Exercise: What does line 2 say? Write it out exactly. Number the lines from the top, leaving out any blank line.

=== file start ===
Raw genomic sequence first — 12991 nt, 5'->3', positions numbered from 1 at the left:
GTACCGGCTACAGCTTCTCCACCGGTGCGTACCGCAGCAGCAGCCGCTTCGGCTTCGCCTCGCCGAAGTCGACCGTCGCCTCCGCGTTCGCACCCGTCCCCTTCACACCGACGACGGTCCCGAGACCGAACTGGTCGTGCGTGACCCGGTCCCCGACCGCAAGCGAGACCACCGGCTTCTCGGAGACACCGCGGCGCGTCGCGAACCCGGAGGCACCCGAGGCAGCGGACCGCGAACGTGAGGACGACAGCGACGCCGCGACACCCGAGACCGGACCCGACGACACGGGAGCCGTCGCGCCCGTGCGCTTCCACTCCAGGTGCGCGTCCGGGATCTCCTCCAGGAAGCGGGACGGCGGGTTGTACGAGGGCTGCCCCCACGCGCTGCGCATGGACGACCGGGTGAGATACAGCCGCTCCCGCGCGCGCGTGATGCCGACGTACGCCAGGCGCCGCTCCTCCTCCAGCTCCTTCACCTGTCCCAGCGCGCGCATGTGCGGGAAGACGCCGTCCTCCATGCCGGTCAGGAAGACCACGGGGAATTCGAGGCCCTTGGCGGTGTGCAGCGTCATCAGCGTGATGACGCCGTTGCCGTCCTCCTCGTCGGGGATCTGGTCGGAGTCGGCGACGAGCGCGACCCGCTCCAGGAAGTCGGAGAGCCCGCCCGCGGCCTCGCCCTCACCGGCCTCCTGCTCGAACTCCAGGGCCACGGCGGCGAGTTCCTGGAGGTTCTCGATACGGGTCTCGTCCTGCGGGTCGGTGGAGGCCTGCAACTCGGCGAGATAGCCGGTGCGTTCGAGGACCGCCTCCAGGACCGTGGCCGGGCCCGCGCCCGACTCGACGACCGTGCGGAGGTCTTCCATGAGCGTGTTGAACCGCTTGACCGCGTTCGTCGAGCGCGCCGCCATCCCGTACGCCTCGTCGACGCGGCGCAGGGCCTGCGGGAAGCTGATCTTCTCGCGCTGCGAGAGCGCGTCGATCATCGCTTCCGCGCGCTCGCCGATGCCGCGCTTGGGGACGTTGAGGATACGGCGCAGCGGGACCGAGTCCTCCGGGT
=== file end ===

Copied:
GTACCGGCTACAGCTTCTCCACCGGTGCGTACCGCAGCAGCAGCCGCTTCGGCTTCGCCTCGCCGAAGTCGACCGTCGCCTCCGCGTTCGCACCCGTCCCCTTCACACCGACGACGGTCCCGAGACCGAACTGGTCGTGCGTGACCCGGTCCCCGACCGCAAGCGAGACCACCGGCTTCTCGGAGACACCGCGGCGCGTCGCGAACCCGGAGGCACCCGAGGCAGCGGACCGCGAACGTGAGGACGACAGCGACGCCGCGACACCCGAGACCGGACCCGACGACACGGGAGCCGTCGCGCCCGTGCGCTTCCACTCCAGGTGCGCGTCCGGGATCTCCTCCAGGAAGCGGGACGGCGGGTTGTACGAGGGCTGCCCCCACGCGCTGCGCATGGACGACCGGGTGAGATACAGCCGCTCCCGCGCGCGCGTGATGCCGACGTACGCCAGGCGCCGCTCCTCCTCCAGCTCCTTCACCTGTCCCAGCGCGCGCATGTGCGGGAAGACGCCGTCCTCCATGCCGGTCAGGAAGACCACGGGGAATTCGAGGCCCTTGGCGGTGTGCAGCGTCATCAGCGTGATGACGCCGTTGCCGTCCTCCTCGTCGGGGATCTGGTCGGAGTCGGCGACGAGCGCGACCCGCTCCAGGAAGTCGGAGAGCCCGCCCGCGGCCTCGCCCTCACCGGCCTCCTGCTCGAACTCCAGGGCCACGGCGGCGAGTTCCTGGAGGTTCTCGATACGGGTCTCGTCCTGCGGGTCGGTGGAGGCCTGCAACTCGGCGAGATAGCCGGTGCGTTCGAGGACCGCCTCCAGGACCGTGGCCGGGCCCGCGCCCGACTCGACGACCGTGCGGAGGTCTTCCATGAGCGTGTTGAACCGCTTGACCGCGTTCGTCGAGCGCGCCGCCATCCCGTACGCCTCGTCGACGCGGCGCAGGGCCTGCGGGAAGCTGATCTTCTCGCGCTGCGAGAGCGCGTCGATCATCGCTTCCGCGCGCTCGCCGATGCCGCGCTTGGGGACGTTGAGGATACGGCGCAGCGGGACCGAGTCCTCCGGGT